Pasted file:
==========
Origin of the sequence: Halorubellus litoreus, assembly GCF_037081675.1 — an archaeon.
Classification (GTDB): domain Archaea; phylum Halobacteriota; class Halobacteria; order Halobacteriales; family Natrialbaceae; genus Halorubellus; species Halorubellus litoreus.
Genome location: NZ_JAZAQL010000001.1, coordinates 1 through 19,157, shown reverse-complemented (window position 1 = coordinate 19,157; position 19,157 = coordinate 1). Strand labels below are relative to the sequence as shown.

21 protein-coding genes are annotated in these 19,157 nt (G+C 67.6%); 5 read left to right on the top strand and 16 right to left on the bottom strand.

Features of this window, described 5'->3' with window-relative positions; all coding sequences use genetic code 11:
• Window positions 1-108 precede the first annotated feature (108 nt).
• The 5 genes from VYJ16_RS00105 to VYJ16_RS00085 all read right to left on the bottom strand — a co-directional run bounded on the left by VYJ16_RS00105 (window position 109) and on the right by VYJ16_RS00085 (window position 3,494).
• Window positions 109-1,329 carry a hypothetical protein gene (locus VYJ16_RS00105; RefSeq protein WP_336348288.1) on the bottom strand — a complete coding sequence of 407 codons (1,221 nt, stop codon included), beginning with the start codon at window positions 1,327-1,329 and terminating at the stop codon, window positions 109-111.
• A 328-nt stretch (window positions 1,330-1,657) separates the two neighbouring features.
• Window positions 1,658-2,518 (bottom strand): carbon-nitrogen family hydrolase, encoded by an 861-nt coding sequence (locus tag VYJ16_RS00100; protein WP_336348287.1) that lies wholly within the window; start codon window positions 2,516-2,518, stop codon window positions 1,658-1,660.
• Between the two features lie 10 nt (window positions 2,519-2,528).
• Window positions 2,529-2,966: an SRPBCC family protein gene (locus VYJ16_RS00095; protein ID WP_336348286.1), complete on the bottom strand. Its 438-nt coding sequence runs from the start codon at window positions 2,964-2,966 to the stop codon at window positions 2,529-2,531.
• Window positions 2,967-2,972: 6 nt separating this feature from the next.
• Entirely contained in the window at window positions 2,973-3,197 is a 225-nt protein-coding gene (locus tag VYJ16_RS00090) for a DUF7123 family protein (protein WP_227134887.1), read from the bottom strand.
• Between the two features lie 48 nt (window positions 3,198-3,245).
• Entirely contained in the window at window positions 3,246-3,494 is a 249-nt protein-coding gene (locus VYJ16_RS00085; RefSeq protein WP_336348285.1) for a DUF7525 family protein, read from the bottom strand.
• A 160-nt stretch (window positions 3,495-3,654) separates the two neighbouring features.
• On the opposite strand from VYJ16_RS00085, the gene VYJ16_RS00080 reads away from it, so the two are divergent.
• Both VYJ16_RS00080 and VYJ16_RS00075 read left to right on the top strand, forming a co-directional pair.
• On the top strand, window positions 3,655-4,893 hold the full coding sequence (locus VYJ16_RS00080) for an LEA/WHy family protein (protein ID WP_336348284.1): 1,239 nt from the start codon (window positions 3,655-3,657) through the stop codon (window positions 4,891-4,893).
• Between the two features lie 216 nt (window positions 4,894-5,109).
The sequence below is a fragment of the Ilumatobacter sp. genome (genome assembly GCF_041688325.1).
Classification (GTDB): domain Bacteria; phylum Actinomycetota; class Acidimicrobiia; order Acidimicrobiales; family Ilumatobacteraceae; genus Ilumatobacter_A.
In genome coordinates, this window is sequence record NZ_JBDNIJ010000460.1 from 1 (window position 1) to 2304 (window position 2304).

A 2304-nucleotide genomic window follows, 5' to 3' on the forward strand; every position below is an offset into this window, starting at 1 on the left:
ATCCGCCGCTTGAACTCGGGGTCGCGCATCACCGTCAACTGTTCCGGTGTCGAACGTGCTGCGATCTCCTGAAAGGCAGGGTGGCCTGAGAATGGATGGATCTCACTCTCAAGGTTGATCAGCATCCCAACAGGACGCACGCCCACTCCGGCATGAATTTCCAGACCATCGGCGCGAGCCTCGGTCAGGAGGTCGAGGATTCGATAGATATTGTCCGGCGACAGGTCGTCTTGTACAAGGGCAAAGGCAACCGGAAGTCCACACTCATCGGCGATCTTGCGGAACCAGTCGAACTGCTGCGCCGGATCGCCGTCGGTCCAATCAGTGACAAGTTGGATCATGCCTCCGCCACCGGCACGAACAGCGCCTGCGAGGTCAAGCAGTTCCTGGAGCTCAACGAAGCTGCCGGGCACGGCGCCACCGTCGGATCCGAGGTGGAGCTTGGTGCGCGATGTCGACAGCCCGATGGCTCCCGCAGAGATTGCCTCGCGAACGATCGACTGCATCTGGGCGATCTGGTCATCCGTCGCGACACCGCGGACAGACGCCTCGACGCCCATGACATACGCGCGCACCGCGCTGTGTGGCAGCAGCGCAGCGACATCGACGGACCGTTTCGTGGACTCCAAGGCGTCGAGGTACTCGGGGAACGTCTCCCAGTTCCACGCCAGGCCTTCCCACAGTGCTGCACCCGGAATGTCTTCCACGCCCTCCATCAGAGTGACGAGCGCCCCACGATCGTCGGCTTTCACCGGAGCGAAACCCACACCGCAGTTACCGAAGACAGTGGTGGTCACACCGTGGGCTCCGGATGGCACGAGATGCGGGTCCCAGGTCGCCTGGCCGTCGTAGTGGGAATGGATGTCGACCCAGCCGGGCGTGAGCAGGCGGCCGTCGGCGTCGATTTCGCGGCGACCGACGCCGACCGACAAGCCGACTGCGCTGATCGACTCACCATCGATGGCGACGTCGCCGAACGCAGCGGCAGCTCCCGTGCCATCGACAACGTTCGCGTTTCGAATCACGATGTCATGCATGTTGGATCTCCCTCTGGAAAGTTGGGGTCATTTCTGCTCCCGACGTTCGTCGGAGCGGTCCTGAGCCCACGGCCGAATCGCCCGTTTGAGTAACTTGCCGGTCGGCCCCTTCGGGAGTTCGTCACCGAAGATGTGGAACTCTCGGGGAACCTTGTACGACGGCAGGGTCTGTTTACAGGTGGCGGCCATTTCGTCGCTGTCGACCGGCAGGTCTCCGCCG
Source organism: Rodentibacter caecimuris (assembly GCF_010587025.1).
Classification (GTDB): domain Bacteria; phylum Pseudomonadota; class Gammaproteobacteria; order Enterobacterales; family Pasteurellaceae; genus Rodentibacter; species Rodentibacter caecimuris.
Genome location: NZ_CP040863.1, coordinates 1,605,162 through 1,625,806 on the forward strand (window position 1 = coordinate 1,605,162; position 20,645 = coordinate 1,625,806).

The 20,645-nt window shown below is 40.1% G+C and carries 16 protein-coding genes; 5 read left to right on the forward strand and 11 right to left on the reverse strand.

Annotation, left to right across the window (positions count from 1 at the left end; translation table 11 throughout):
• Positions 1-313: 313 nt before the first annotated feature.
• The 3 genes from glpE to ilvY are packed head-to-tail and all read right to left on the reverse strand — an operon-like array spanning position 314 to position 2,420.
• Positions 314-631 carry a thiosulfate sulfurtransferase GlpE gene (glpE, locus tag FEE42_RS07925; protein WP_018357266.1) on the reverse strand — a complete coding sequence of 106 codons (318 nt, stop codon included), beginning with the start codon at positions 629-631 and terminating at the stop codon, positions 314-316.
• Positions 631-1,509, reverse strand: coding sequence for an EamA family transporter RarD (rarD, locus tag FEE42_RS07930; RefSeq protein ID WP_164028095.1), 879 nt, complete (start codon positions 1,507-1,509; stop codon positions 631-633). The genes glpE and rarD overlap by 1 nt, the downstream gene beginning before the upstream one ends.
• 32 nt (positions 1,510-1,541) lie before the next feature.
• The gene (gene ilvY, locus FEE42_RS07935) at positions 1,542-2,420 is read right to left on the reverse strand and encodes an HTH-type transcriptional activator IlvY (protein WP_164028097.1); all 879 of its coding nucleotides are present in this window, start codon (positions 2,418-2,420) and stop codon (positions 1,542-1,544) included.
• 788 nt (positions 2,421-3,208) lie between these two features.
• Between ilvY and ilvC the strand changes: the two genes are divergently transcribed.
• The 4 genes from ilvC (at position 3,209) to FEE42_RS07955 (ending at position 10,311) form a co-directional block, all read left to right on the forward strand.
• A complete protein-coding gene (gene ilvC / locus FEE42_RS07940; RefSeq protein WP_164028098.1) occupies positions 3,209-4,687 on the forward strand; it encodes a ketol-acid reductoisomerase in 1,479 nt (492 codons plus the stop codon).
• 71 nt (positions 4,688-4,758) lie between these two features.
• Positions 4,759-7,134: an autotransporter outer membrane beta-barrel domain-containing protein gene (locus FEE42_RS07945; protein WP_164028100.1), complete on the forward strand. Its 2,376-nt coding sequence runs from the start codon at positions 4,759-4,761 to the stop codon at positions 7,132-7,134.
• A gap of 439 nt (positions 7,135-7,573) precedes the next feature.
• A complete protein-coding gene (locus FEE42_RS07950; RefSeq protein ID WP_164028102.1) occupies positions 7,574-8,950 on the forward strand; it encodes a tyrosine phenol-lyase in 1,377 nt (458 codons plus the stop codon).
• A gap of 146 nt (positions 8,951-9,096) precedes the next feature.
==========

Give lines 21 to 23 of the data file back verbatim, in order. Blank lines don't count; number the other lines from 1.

• Between the two features lie 216 nt (window positions 4,894-5,109).
The sequence below is a fragment of the Ilumatobacter sp. genome (genome assembly GCF_041688325.1).
Classification (GTDB): domain Bacteria; phylum Actinomycetota; class Acidimicrobiia; order Acidimicrobiales; family Ilumatobacteraceae; genus Ilumatobacter_A.